Toxic PFAS chemicals are being sprayed on crops across the country

Chemicals linked to cancer shouldn't be anywhere near our crops and the fields where we grow our food.


Matt Casale

Former Director, Environment Campaigns, PIRG

New research has detected toxic PFAS “forever chemicals” in 7 out of 10 insecticides tested in the U.S.

These dangerous substances, linked to cancer and other serious health issues, shouldn’t be anywhere near our crops and the fields where we grow our food. PIRG has been making steady progress toward getting PFAS out of more of our products and calling on decision-makers to require reductions in PFAS use.

PFAS chemicals stick around forever

PFAS (short for per- and polyfluoroalkyl substances) have earned the nickname “forever chemicals” because they stick around, quite literally, forever. They’re man-made and made to last — meaning that when they inevitably seep out into the environment, they stay there, accumulating both in volume and in the level of danger they pose to our health.

So, when these chemicals get taken up by food crops via one of the several “widely used” pesticides that have been found to contain PFAS, they have a good chance of making their way to the grocery store — and eventually into our bodies. The Food and Drug Administration (FDA) has detected them in fruits and vegetables and yet hasn’t established any limits.

This is an urgent public health threat — and in order to get local, state, federal and corporate decision-makers to start addressing PFAS contamination head-on, we need to keep raising our voices by the thousands to call for action.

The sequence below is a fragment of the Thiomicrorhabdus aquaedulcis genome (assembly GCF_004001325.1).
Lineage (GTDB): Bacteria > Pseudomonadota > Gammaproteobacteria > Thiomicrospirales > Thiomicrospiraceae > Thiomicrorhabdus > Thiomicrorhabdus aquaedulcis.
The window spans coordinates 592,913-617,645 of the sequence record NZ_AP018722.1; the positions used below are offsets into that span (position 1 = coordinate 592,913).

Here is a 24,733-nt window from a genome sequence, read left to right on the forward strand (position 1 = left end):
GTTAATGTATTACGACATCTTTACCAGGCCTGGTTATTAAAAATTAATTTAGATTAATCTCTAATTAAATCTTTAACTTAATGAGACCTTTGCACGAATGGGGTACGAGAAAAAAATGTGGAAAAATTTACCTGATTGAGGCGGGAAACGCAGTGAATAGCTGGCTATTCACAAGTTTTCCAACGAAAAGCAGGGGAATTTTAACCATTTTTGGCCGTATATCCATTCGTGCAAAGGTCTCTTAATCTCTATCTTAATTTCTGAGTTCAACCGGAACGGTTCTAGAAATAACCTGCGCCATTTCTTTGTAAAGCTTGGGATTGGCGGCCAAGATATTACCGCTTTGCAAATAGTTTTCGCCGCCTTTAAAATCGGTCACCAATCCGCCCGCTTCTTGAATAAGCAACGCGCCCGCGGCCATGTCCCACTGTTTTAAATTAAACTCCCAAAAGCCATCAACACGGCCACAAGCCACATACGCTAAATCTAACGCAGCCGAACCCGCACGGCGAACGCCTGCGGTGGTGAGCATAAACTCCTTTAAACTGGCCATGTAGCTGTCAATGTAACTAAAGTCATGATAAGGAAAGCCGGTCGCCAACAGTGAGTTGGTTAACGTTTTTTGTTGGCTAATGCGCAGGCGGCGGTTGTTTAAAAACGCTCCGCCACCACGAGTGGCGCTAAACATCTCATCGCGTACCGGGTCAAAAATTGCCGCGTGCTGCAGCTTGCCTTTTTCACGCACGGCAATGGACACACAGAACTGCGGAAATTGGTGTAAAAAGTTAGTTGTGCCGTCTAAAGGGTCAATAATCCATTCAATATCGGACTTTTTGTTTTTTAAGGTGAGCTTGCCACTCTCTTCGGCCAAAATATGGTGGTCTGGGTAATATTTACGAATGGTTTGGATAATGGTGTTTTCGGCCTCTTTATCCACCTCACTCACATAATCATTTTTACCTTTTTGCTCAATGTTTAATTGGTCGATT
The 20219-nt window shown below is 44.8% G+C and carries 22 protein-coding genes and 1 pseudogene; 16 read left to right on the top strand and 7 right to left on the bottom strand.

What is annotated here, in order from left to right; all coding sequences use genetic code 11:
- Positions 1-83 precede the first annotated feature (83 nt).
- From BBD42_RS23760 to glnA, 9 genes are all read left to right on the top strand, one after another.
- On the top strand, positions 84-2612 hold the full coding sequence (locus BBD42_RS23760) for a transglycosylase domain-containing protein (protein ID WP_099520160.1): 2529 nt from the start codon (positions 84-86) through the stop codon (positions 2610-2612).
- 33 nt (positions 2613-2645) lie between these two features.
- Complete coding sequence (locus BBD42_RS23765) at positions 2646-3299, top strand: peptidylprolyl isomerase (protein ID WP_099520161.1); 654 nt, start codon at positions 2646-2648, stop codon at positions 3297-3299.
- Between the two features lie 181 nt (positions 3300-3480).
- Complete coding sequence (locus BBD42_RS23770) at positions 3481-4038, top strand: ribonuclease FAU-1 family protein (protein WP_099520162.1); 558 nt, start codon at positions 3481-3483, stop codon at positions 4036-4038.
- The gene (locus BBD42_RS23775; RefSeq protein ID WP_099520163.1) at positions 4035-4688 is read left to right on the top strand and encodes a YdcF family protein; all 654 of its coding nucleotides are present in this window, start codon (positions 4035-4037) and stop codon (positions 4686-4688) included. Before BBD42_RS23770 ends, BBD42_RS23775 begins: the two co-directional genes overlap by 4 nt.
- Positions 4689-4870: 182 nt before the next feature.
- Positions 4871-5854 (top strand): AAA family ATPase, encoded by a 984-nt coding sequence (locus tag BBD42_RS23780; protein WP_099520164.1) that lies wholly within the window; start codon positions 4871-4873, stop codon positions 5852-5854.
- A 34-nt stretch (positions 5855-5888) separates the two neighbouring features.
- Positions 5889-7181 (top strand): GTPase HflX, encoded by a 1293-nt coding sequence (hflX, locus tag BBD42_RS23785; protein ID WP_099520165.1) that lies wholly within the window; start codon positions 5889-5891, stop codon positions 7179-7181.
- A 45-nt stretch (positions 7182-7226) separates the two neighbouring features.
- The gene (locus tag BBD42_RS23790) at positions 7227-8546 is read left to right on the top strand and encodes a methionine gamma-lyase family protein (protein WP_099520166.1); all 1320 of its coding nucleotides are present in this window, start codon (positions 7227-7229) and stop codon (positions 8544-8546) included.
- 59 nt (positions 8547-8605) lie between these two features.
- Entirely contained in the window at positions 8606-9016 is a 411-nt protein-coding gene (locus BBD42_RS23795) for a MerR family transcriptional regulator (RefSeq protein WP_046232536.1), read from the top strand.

It’s time to ban toxic PFAS

Back in June, the Environmental Protection Agency (EPA) tightened its advisory health limit of one type of PFAS, PFOS, in drinking water to just 0.02 parts per trillion (ppt) — a level so low that it suggests no amount of exposure to the compound is safe.

The EPA has known about PFAS contamination in pesticides (one test estimated the level of a particular PFAS compound to be 19 million ppt) for nearly two years. But the agency has been inexplicably slow to act.

The good news: We’re seeing in real time how the action and advocacy of citizens like you is forcing more decision-makers to start paying attention.

After we helped win a commitment from Burger King to stop using PFAS in its food wrappers, what’s stopping us from getting the FDA to set standards for PFAS levels in all our food? And after 48,000 Americans called on Columbia Sportswear to get PFAS out of its outdoor gear, who says we can’t add thousands more voices in the months ahead, making our call impossible to ignore for manufacturers of all types?

That’s in addition to significant progress we’ve made at the legislative level, with more states banning PFAS from various consumer products and the EPA taking action to curb PFAS pollution in our waterways.

These crucial steps toward a toxic-free future rely on the citizen support of people like you. Will you make a donation right now to ensure we have the resources we need to keep winning progress on PFAS?

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Matt Casale

Former Director, Environment Campaigns, PIRG

Danielle Melgar

Food & Agriculture, Advocate, PIRG

Danielle works to ensure our food system produces enough nutritious food to feed everyone, without threatening our health, the planet, or the ability of future generations to grow food. Danielle lives in Chicago, where she enjoys staying active in the outdoors, trying out new recipes, and writing short stories.

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